Ongoing public inquiry into state corruption in South Africa was adjourned on Wednesday after lawyers for former President Jacob Zuma alleged of unfair questioning procedure.
Zuma told the chairman of the inquiry that “Chair I hear you, and I appreciate what you’re saying, but I’m really being cross-examined very thoroughly on the details. And I don’t know how come.”
The presiding judge at the commission, Ray Zondo then announced adjournment until Friday morning after a brief meeting with both parties.
“The former president has expressed certain concerns,” Zondo said.
He added that “It has been decided that we should adjourn the proceedings for the day, and we should not sit tomorrow in order to give a full opportunity to the commission’s legal team and the former president’s legal team … to see whether a way can be found in which his (Zuma’s) concerns are addressed.”
Mr. Zuma on Monday started giving testimony live on state television, at a state corruption inquiry.
He is expected to face the commission of inquiry during the week.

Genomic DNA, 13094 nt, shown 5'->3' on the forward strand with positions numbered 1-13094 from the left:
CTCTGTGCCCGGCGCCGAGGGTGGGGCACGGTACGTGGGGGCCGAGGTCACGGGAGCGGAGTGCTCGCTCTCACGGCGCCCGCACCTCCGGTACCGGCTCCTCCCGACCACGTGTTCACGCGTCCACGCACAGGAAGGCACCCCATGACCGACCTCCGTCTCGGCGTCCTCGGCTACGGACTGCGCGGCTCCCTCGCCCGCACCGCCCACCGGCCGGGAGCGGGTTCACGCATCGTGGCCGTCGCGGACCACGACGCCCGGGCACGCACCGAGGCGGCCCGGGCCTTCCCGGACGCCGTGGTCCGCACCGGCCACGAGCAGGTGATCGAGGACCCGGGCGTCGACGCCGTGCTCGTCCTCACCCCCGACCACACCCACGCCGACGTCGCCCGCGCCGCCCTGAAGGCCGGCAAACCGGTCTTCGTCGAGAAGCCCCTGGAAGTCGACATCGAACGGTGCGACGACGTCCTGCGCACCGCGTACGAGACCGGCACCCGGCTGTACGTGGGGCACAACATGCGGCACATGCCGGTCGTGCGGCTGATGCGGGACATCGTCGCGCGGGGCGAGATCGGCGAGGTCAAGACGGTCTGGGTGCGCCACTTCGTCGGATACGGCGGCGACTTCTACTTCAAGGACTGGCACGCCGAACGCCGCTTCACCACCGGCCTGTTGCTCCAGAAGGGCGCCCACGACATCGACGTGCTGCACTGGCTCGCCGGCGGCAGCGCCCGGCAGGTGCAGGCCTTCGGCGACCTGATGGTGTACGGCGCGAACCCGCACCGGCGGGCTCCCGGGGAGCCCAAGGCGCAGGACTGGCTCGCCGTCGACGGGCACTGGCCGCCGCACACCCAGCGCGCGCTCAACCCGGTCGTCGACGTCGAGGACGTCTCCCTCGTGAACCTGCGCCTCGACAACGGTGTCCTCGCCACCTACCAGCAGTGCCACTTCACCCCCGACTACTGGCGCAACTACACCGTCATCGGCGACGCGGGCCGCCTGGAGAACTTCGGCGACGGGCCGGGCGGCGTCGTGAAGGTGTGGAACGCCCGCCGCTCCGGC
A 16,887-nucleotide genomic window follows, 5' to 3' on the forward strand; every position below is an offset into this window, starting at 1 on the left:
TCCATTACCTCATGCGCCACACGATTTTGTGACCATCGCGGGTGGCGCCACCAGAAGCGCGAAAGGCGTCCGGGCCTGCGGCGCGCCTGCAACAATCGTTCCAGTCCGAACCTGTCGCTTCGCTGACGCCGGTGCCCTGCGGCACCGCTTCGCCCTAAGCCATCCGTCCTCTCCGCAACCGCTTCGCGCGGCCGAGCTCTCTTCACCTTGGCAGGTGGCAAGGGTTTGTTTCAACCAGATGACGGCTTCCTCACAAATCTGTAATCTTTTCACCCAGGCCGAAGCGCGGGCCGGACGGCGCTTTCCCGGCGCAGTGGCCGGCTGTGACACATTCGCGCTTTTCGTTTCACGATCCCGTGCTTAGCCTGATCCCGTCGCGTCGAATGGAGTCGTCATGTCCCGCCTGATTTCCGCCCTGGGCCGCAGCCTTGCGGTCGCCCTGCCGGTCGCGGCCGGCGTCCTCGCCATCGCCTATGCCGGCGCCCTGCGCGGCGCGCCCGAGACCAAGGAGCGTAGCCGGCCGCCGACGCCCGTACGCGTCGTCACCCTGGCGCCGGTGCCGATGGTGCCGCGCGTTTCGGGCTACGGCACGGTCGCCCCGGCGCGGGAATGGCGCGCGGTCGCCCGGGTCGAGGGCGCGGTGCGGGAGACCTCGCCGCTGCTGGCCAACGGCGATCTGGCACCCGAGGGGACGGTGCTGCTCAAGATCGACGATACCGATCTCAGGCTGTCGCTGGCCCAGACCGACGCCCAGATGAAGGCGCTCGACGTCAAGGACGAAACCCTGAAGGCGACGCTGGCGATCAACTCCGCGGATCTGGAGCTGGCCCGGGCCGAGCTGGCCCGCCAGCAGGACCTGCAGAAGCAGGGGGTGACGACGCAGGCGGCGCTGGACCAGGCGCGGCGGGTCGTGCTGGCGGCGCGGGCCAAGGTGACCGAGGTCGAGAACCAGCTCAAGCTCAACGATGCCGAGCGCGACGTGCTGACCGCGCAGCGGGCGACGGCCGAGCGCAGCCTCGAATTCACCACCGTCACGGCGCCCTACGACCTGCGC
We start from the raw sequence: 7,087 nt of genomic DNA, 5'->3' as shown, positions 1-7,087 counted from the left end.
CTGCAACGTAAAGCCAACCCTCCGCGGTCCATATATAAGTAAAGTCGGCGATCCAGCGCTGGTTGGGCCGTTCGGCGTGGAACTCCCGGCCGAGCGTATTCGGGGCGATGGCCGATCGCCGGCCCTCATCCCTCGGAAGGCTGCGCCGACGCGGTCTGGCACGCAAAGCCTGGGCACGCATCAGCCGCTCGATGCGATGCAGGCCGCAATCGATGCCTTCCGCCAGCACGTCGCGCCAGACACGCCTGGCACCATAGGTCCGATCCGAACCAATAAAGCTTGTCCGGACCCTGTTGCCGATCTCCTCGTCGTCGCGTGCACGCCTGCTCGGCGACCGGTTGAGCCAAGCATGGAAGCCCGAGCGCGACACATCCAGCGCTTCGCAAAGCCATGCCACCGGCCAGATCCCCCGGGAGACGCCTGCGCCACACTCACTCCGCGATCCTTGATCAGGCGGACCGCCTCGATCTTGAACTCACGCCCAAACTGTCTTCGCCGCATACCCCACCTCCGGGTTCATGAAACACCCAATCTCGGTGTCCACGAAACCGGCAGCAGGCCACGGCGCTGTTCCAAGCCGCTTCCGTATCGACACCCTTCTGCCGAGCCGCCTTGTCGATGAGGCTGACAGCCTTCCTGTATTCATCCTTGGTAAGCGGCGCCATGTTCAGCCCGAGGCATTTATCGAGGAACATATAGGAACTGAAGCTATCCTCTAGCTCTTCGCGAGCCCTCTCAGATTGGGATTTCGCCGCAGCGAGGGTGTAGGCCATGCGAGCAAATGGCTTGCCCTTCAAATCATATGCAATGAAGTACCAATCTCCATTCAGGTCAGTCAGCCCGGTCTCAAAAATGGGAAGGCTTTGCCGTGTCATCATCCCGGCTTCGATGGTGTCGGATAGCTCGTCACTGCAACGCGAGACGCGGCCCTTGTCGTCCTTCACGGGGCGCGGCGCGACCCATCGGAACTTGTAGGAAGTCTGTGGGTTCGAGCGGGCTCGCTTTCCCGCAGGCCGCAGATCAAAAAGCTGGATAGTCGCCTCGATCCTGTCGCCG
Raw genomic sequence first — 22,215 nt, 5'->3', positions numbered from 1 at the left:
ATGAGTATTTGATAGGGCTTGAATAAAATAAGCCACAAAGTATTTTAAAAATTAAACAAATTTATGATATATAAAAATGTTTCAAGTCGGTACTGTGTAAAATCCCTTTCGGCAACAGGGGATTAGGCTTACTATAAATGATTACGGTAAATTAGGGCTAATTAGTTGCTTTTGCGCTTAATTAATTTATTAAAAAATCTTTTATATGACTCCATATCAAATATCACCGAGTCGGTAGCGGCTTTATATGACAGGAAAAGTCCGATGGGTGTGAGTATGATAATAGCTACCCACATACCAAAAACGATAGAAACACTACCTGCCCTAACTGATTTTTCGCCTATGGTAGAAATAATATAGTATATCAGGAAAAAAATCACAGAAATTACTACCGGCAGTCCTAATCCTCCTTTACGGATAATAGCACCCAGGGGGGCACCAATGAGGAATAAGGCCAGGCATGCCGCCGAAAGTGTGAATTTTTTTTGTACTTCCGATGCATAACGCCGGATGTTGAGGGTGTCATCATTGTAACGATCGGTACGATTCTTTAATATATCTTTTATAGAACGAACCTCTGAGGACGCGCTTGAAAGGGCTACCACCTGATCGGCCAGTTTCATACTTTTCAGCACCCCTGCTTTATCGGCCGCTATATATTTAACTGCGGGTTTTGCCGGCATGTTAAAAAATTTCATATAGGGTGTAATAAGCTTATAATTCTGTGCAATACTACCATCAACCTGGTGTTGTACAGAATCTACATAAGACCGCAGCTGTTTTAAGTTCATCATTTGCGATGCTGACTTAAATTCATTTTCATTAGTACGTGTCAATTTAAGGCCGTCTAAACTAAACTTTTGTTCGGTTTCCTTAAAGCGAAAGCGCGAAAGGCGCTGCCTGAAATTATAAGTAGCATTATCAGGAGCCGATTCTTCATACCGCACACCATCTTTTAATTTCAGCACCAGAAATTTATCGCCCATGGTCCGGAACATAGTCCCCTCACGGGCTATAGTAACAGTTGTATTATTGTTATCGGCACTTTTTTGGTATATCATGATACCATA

Jacob Zuma who resigned from office in 2018 was accused of supporting state corruption.
He is reported to have allowed his friends to influence senior government appointments during his presidency.
But on Monday he strongly rejected those allegations saying there is a conspiracy to assassinate his character.
He also claimed to have received death threats following his testimony on Monday before the commission of inquiry.
The three Gupta brothers who had strong link with former President Zuma have been at the centre of this state capture scandal.
Zuma told the commission he sees nothing wrong with his relationship with the Guptas. He claims previous presidents have had even stronger ties with the Guptas.